WTO plans to extend meet as talks deadlocked
GENEVA: Hours before the close of the WTO ministerial meeting, the multilateral agency’s chief Ngozi OkonjoIweala has proposed to extend the deliberations by a day as talks are deadlocked on multiple fronts — from patent waiver to agriculture and fisheries subsidies — setting the stage for intense negotiations later at night. The meeting was scheduled to end on Wednesday.
The UK and Switzerland are holding a patent waiver for vaccines, arguing they were not properly consulted on the issue that concerns several large pharma companies, that their governments are accused of protecting at the cost of lives in poor African nations. South Africa, a co-sponsor to the proposal, too is holding firm on getting a better deal, while India wants negotiators to provide TRIPS waiver for drugs and devices, sources said.
Awhisper campaign has begun to portray India as the villain for blocking a deal, but the government sees little merit in accepting the proposals in the current form.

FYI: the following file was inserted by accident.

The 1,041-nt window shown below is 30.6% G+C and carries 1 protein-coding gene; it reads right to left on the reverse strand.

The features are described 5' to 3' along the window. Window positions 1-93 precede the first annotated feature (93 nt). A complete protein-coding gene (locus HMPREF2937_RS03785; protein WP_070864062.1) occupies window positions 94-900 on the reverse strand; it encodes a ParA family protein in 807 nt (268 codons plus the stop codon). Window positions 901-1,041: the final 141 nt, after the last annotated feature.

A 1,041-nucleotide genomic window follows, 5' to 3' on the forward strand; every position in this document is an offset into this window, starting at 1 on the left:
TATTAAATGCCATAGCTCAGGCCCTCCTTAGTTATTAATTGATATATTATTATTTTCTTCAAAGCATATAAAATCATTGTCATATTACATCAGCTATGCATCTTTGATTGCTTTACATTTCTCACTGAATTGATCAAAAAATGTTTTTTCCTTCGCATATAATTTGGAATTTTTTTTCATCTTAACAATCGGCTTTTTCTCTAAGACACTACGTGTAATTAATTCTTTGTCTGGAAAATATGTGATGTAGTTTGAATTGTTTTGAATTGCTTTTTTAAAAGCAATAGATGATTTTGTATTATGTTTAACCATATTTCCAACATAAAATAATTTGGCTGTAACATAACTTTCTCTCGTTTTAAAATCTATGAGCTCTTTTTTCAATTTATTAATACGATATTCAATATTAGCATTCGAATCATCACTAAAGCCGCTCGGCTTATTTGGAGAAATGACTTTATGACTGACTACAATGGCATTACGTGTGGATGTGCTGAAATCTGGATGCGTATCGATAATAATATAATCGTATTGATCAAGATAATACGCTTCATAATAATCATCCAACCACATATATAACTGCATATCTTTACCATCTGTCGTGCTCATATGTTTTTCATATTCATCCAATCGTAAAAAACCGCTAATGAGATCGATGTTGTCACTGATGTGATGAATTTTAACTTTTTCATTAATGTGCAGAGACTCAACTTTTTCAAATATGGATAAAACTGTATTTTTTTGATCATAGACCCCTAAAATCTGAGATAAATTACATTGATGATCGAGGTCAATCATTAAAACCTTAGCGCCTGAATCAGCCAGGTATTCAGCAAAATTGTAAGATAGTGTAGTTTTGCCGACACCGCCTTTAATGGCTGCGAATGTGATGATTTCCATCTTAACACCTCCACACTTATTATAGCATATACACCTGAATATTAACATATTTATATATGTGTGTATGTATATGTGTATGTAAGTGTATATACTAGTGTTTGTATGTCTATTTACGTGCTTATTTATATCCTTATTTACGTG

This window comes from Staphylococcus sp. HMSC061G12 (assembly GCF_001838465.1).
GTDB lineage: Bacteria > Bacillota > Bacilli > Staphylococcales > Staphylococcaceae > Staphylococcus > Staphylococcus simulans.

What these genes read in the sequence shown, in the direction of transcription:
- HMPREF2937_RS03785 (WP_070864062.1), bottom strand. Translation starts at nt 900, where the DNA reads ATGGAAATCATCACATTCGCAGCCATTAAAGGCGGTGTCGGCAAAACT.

“My own sense is that what we are getting is completely half-baked and it will not allow us to make any vaccines, they have no intentions of allowing therapeutics & diagnostics and if at all they try to say that we are the cause for its collapse, I think we should unanimously speak to the world and tell them that, no, we ideally want a holistic solution including therapeutics & diagnostics,” commerce and industry minister Piyush Goyal said during a meeting with some developing countries.
Equally important for India is its demand to have a specific reiteration that the peace clause — that bars raising a dispute in case subsidy on food procurement tops the permissible limit — is in perpetuity. Sources indicated the government may not accept if concerns are not met as India is unhappy with the fact that a solution to address akey grievance has not been found despite some 80 countries seeking it.
Goyal said countries such as Egypt and Sri Lanka, have rejected the draft on food security, despite the shortages faced by them. There are concerns in developed country groups India may not agree to a moratorium on e-commerce, which will result in taxation of transactions.